Campaign Breakthroughs: James Michael Bowers, Nebraska

1147075_619828634717338_425229319_oEditor’s Note:  This article is part of a series called “Campaign Breakthroughs.”  Campaign Breakthroughs will highlight races that are breaking glass ceilings or shine the spotlight on the campaign worlds ground breaking achievements.

As an openly gay candidate for office, it might seem wisest to flock somewhere with a prominent LGBT community that already enjoys representation in politics. After all, it’s common sense that an LGBT person campaigning in more urban, liberal strongholds would face substantially fewer  challenges than they might elsewhere.

But James Michael Bowers is not interested in hedging his bets. Uninterested in what the conventional wisdom might say, he remains focused on effectively serving the community he calls home. That’s why he decided to run for Nebraska’s 46th State Legislative District, which encompasses the north side of Lincoln. A lifelong resident of the city and a longtime homeowner in the neighborhood of Havelock, James is motivated by the pride he takes in his hometown and the desire he feels to improve the lives of his neighbors.

Ever since he was a student at Northeast High School, civic engagement has been a huge priority for James.  His involvement in local issues can be traced back to those school days, when he helped operate a food distribution site in North Lincoln that provided low-income families with supplemental groceries.

James brings years of social work and non-profit experience to the table, both of which have helped him develop a keen ear for his would-be constituents’ biggest concerns. He has served on the Board of Directors of the Northeast Family Center for the past five years, and is a member of the Board of Directors for Fresh Start, a transitional living facility for homeless women in Lincoln.  His work helping youth and families navigate foster care leaves him well-positioned to advocate for improvements within the child welfare system.

If elected, James will become the first openly LGBT person to serve as a state legislator in Nebraska. Having an authentic LGBT voice in the statehouse would be critical for advancing equality in the state; alongside a statewide ban on same-sex marriage, Nebraska currently does not offer any protections to discrimination in housing and employment practices based on LGBT status. Although one candidate isn’t enough to ensure equal representation, even a single LGBT voice goes a long way towards bringing equality to the forefront of the political conversation.

Have a Campaign Breakthrough?  Email communications@victoryfund.org with your breakthrough ideas.

10 Questions: Texas State Rep. Celia Israel

1656284_264149610413038_1615051763_nEditor’s Note:  This article is part of a series called “10 Questions.”  10 Questions will help you meet Victory Fund’s endorsed candidates and those closest to the organization.

How did Victory’s Candidate and Campaign Training help prepare you for your election?

  • I participated in the training in the Summer of 2013.  I’ve been involved in many, many campaigns, but by attending the training it really helped to emphasize the importance of a fundraising plan, a budget and a candidate who is focused on raising money.  The pressure was put on my shoulders and I knew my responsibility to the campaign.  I needed that kick in the pants.

What can you not start your day without?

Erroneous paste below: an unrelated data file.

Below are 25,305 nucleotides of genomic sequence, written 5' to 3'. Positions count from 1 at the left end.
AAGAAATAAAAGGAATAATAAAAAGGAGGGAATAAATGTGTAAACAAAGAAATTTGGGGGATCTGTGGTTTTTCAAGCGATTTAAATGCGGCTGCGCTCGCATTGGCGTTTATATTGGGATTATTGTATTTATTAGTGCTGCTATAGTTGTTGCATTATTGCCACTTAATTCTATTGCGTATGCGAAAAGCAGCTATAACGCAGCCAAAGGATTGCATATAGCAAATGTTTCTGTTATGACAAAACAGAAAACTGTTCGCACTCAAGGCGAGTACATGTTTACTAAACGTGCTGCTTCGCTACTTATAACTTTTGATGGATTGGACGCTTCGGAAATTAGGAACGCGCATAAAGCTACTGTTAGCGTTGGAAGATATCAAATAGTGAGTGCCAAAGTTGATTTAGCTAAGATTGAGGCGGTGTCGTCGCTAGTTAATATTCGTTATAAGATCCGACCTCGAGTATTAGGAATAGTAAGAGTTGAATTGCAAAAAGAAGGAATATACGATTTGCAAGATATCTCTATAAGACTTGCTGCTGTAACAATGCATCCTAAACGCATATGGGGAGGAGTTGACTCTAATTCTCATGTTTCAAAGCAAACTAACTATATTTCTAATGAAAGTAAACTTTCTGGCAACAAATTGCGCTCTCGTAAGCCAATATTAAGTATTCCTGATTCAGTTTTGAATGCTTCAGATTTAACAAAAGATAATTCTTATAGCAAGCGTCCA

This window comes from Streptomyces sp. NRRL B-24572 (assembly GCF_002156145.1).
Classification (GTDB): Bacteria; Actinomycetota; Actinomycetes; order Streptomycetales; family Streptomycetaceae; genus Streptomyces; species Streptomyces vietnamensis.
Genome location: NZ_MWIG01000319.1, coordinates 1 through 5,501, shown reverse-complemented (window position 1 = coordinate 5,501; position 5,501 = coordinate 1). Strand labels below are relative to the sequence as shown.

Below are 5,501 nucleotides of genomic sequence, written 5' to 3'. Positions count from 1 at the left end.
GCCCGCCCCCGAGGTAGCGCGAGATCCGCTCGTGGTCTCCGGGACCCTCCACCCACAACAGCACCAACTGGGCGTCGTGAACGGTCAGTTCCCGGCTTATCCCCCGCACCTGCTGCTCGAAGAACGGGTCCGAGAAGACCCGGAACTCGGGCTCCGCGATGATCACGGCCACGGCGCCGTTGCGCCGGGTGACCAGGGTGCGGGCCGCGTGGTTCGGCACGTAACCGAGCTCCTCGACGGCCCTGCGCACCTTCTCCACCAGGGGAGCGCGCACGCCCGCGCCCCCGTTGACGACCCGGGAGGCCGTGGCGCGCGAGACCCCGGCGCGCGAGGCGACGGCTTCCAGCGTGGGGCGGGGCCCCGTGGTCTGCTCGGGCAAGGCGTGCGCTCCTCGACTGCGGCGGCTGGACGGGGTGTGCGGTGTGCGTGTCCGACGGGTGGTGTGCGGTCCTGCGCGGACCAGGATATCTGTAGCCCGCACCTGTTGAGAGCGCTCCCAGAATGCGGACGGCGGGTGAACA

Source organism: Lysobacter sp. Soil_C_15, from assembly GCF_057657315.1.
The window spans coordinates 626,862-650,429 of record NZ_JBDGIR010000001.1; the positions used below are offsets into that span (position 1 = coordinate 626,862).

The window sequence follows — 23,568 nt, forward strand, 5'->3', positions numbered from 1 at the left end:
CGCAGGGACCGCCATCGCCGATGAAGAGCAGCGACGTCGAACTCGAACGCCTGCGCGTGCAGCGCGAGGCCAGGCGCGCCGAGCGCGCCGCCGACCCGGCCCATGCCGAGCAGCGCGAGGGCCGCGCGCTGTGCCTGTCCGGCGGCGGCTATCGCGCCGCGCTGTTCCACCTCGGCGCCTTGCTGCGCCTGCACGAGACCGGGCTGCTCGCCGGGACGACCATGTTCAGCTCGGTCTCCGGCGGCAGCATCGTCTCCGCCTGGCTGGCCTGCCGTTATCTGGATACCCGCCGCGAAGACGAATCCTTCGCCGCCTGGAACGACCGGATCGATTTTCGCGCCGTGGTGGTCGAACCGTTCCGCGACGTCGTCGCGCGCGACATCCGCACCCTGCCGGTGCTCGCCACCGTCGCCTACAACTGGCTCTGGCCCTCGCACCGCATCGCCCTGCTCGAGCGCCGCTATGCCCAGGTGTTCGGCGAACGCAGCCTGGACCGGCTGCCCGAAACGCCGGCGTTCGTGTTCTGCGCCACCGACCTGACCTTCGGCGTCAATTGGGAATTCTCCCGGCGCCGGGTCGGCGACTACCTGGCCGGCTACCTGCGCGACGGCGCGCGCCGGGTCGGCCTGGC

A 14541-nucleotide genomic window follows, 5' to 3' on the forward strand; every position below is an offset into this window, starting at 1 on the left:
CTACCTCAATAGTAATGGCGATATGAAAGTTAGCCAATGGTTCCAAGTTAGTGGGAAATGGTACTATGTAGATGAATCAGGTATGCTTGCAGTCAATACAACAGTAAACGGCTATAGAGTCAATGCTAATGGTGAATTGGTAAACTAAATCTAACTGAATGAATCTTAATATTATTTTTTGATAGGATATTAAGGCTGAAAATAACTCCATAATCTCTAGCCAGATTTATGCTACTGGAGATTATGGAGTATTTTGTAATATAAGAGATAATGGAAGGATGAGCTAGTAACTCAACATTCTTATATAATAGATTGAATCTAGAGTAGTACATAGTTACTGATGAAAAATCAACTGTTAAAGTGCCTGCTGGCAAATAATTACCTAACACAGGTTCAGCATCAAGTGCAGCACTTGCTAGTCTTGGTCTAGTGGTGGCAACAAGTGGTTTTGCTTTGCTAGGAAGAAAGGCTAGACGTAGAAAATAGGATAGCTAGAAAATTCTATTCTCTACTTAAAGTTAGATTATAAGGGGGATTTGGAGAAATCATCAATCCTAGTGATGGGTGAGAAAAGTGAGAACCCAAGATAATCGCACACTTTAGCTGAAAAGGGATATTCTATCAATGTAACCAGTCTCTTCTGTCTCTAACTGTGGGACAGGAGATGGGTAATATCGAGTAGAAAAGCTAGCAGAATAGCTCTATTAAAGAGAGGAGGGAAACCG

• I can’t start my day without checking in on social media.  I’m a sucker for Facebook and Twitter which I use to graze over interesting articles and takes on the political news.

What is the most critical piece of legislation the Texas legislature could pass?

  • It may seem small, but Texas votes nearly last in the country in terms of voter participation.  We can register online to ask for a gun permit, but we can’t register online to get a voter registration card!  It is a priority for my office.  We can’t turn Texas Blue until we turn it purple and that means not letting all those ‘new Texans’ off the hook when it comes to voting.  Vote, vote, vote!

How did Victory help support your campaign?

  • I received a PAC check at a critical juncture.  I was running against one Republican and two Democrats in a special election.  Getting traditional fundraising support was difficult because many (not all) Democratic donors were waiting to see who the last Democrat standing was going to be before they invested.  Friends and family came through for me in a big way.  I guess when you think about our LGBT use of the word “family” – The Victory Fund was part of my “family” who helped us get into the runoff election.

If you were able to only take one thing to a deserted island other than food and water, what would it be?

  • An ocean Kayak.  I’m from El Paso, Texas so I’m not much of a fisherwoman, but something tells me a kayak would come in handy….

What elected official do you admire most?

  • I admire Texas State Senator, Leticia Van De Putte.  She is a pharmacist, a mother, owns a small business with her husband and is a kick ass Senator.  The future demographics tell us the Latino vote is key and I find Leticia’s cultural connection to voters (she is Latina as well), her own down to earth approach as well as her years of service quite valuable to help us reach Latino and mainstream voters.  She just rocks.

What is the most important thing for a legislator to keep in mind?

  • Don’t lie.  Whether that’s to the voters or to colleagues or special interests who will be coming before you for help on issues they care about.  They can tell when you are being fake so I believe it’s important to just be up front on where you are coming from and speak from the heart so no one is surprised.  You do more damage when you lie.

If you were to predict where the LGBT community will be in 10 years what would it look like?